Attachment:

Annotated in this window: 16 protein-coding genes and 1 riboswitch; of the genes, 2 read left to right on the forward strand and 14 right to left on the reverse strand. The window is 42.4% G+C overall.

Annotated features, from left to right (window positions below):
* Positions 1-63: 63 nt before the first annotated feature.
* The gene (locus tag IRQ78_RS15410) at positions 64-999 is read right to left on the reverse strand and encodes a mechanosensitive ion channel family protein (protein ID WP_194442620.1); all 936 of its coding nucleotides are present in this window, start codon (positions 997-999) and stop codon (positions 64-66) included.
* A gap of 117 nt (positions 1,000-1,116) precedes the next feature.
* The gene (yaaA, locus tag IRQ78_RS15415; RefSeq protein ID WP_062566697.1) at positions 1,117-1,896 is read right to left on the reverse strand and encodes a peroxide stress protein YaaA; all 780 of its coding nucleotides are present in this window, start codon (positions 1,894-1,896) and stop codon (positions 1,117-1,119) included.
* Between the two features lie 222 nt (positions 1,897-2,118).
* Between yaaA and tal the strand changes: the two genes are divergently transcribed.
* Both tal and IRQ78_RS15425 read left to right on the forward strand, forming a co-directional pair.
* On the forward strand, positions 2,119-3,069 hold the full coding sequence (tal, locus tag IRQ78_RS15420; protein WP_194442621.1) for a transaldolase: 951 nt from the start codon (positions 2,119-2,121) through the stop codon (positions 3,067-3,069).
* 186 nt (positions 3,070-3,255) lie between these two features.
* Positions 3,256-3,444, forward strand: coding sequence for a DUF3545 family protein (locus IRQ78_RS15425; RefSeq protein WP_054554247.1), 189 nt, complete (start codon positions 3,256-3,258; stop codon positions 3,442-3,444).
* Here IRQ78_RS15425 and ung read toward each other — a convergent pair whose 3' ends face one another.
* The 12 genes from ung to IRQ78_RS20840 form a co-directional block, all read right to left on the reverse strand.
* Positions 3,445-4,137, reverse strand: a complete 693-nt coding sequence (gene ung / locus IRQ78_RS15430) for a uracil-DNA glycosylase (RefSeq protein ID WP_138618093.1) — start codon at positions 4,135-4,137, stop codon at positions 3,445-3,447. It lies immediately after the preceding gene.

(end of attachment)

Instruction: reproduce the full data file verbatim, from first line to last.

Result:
Annotated in this window: 16 protein-coding genes and 1 riboswitch; of the genes, 2 read left to right on the forward strand and 14 right to left on the reverse strand. The window is 42.4% G+C overall.

Annotated features, from left to right (window positions below):
* Positions 1-63: 63 nt before the first annotated feature.
* The gene (locus tag IRQ78_RS15410) at positions 64-999 is read right to left on the reverse strand and encodes a mechanosensitive ion channel family protein (protein ID WP_194442620.1); all 936 of its coding nucleotides are present in this window, start codon (positions 997-999) and stop codon (positions 64-66) included.
* A gap of 117 nt (positions 1,000-1,116) precedes the next feature.
* The gene (yaaA, locus tag IRQ78_RS15415; RefSeq protein ID WP_062566697.1) at positions 1,117-1,896 is read right to left on the reverse strand and encodes a peroxide stress protein YaaA; all 780 of its coding nucleotides are present in this window, start codon (positions 1,894-1,896) and stop codon (positions 1,117-1,119) included.
* Between the two features lie 222 nt (positions 1,897-2,118).
* Between yaaA and tal the strand changes: the two genes are divergently transcribed.
* Both tal and IRQ78_RS15425 read left to right on the forward strand, forming a co-directional pair.
* On the forward strand, positions 2,119-3,069 hold the full coding sequence (tal, locus tag IRQ78_RS15420; protein WP_194442621.1) for a transaldolase: 951 nt from the start codon (positions 2,119-2,121) through the stop codon (positions 3,067-3,069).
* 186 nt (positions 3,070-3,255) lie between these two features.
* Positions 3,256-3,444, forward strand: coding sequence for a DUF3545 family protein (locus IRQ78_RS15425; RefSeq protein WP_054554247.1), 189 nt, complete (start codon positions 3,256-3,258; stop codon positions 3,442-3,444).
* Here IRQ78_RS15425 and ung read toward each other — a convergent pair whose 3' ends face one another.
* The 12 genes from ung to IRQ78_RS20840 form a co-directional block, all read right to left on the reverse strand.
* Positions 3,445-4,137, reverse strand: a complete 693-nt coding sequence (gene ung / locus IRQ78_RS15430) for a uracil-DNA glycosylase (RefSeq protein ID WP_138618093.1) — start codon at positions 4,135-4,137, stop codon at positions 3,445-3,447. It lies immediately after the preceding gene.